8. 8. Identify an institution <ul><li>Identify an institution such as a library, archive, educational institution, or community centre that is accessible to the interested people, </li></ul><ul><li>Make arrangements for materials to be deposited with that institution. </li></ul><ul><li>The extent to which the materials can be searched and navigated depends largely on how you prepare the data and metadata. </li></ul><ul><li>Preparing materials involves much more than handing over data files. </li></ul><ul><li>Disposal – Safety first, involve relatives, get patient to carry the risk, educate re dangers of hospital and the benefits of home. Care for relatives. </li></ul><ul><li>Follow up – If you are concerned arrange follow up, document what instructions you have given to the patient, get them to tell you what they understand. </li></ul><ul><li>Always get self discharges witnessed. </li></ul>
    9. 9. Archiving and dissemination <ul><li>Time </li></ul><ul><li>Education </li></ul><ul><li>Attitude – recognising the value </li></ul><ul><li>Dissemination of digital materials, typically via the World Wide Web, is an entirely different process from archiving. </li></ul><ul><li>archived materials are typically more comprehensive than would normally be published on the WWW </li></ul><ul><li>archives contain some materials that are not currently publishable due to sensitivities but may be important for future revitalisation of the language, or research of various kinds </li></ul>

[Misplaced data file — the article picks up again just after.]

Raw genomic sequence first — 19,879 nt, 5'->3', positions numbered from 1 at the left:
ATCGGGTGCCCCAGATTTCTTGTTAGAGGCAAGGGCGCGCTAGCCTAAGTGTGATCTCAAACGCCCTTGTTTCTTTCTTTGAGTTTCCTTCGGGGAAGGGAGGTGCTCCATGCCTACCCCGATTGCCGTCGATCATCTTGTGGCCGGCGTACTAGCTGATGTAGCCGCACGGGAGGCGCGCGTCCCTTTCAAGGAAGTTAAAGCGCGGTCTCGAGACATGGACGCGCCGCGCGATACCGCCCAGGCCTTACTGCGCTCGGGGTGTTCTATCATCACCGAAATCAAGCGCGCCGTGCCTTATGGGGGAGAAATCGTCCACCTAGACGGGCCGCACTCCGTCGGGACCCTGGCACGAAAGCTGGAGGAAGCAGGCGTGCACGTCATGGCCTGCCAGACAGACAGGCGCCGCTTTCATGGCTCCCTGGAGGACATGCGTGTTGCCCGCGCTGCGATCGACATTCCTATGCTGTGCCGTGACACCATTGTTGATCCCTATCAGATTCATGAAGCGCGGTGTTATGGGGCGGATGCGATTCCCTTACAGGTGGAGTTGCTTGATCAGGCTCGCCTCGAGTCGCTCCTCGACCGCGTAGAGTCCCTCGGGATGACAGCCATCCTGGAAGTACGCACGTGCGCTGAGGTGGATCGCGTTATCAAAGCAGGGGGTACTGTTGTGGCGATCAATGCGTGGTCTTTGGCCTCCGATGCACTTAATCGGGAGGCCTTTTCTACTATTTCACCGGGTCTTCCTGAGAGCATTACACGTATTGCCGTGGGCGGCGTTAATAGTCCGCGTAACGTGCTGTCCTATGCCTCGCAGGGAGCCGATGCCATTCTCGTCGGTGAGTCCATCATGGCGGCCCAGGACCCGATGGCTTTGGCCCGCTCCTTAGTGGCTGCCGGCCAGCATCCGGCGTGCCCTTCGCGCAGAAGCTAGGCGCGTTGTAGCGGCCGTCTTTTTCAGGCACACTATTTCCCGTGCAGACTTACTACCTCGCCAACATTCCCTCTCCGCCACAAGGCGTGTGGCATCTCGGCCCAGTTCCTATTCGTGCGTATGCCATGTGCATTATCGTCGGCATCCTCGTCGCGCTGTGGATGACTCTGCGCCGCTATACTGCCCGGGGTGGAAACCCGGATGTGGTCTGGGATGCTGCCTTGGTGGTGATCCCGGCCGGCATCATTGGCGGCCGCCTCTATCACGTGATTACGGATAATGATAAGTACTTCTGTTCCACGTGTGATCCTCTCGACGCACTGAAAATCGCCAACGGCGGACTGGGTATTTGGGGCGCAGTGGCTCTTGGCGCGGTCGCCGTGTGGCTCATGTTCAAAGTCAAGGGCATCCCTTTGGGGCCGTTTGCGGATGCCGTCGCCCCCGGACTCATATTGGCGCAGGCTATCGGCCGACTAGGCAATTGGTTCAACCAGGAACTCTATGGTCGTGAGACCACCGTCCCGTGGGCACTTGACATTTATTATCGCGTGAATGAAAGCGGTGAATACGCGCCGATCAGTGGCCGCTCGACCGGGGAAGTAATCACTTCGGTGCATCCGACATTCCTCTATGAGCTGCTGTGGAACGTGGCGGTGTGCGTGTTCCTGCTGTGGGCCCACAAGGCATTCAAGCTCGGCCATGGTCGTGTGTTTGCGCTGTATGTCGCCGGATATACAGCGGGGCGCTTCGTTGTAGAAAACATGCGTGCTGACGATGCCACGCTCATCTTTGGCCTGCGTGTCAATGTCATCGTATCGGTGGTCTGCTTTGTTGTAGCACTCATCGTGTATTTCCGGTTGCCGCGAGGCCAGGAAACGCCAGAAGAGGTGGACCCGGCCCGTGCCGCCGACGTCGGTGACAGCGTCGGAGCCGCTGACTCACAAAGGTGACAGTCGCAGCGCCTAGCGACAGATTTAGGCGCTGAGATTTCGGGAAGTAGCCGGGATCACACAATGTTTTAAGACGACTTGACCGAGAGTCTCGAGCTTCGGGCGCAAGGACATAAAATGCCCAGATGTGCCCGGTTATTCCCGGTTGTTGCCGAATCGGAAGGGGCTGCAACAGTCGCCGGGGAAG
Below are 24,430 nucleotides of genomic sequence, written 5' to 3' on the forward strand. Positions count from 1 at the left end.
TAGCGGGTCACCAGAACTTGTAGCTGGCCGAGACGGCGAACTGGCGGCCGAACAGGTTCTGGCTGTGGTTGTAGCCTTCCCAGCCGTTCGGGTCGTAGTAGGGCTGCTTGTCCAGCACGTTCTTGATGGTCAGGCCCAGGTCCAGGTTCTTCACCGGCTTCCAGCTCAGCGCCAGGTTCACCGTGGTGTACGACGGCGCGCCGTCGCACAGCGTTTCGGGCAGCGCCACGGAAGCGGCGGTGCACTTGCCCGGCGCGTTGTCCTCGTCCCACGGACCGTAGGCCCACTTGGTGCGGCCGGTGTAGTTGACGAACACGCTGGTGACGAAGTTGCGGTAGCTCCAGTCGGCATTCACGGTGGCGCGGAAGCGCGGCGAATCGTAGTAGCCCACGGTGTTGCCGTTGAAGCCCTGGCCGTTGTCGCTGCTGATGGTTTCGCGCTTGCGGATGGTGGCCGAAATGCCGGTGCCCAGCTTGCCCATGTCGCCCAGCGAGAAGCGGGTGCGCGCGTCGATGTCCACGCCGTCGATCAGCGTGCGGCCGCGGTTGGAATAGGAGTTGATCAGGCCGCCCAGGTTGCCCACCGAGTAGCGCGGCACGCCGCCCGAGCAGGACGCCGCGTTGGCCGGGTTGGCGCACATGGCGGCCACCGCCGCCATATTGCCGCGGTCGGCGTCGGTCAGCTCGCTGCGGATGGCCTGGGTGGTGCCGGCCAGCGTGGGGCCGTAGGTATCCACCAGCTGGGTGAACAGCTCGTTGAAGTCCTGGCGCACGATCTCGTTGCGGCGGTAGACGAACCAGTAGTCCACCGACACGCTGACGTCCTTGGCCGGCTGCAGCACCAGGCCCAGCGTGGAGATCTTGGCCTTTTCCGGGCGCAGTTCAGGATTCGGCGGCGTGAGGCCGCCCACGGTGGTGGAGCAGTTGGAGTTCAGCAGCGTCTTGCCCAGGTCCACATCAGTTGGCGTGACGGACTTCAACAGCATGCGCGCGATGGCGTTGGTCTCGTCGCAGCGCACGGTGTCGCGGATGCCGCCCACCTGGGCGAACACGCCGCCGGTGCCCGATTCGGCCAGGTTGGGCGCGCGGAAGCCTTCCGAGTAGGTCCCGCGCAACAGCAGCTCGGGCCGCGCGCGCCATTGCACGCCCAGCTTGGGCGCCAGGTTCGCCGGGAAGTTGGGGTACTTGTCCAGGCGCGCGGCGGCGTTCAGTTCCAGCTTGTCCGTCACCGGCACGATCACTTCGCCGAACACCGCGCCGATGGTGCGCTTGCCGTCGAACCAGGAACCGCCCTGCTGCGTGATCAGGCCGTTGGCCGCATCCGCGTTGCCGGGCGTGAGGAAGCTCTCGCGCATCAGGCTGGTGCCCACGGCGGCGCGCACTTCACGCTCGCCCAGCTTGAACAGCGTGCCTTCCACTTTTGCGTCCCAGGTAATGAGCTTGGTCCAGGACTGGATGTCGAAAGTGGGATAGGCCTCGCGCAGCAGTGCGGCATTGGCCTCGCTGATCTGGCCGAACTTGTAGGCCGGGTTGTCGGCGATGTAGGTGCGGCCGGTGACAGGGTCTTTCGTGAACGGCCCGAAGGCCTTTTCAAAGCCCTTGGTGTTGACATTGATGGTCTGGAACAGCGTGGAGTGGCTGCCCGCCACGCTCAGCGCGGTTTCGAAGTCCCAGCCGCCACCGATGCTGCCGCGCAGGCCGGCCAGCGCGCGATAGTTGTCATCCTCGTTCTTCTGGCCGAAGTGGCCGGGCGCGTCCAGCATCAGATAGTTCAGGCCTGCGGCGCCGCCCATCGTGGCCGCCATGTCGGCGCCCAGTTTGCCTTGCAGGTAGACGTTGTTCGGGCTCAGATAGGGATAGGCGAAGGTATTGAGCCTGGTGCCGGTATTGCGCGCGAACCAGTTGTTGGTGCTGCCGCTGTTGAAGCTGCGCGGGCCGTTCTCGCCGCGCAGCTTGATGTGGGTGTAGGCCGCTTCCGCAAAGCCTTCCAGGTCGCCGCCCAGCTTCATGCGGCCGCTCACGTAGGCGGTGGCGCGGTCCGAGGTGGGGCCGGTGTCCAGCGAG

10. 10. Access to Records <ul><li>Data Protection Act 1998 – gives patients and clients access to their paper-based and computer-held records </li></ul><ul><li>Freedom of Information Act 2000 introduced 2005 – grants rights of access to anyone, to all information that is not covered by the Data protection Act </li></ul>
    11. 11. Status of material <ul><li>Documentation should also include properly described records of the status (or restrictions, sensitivities etc) of materials. </li></ul><ul><li>Typically, an archive will provide World Wide Web access to a catalogue of materials and, where appropriate, access to materials themselves. Restrictions and sensitivities expressed by the language community should be respected. </li></ul><ul><li>An archive catalogue informs the public about the existence of materials, allowing them to be ‘discovered’ through internet searching. </li></ul><ul><li>Catalogues may or may not provide direct access to the actual content of the materials. </li></ul><ul><li>Archive policies differ but some materials will be made available to various users, subject to the conditions/restrictions attached to materials or parts of materials, and depending on the type of user. </li></ul>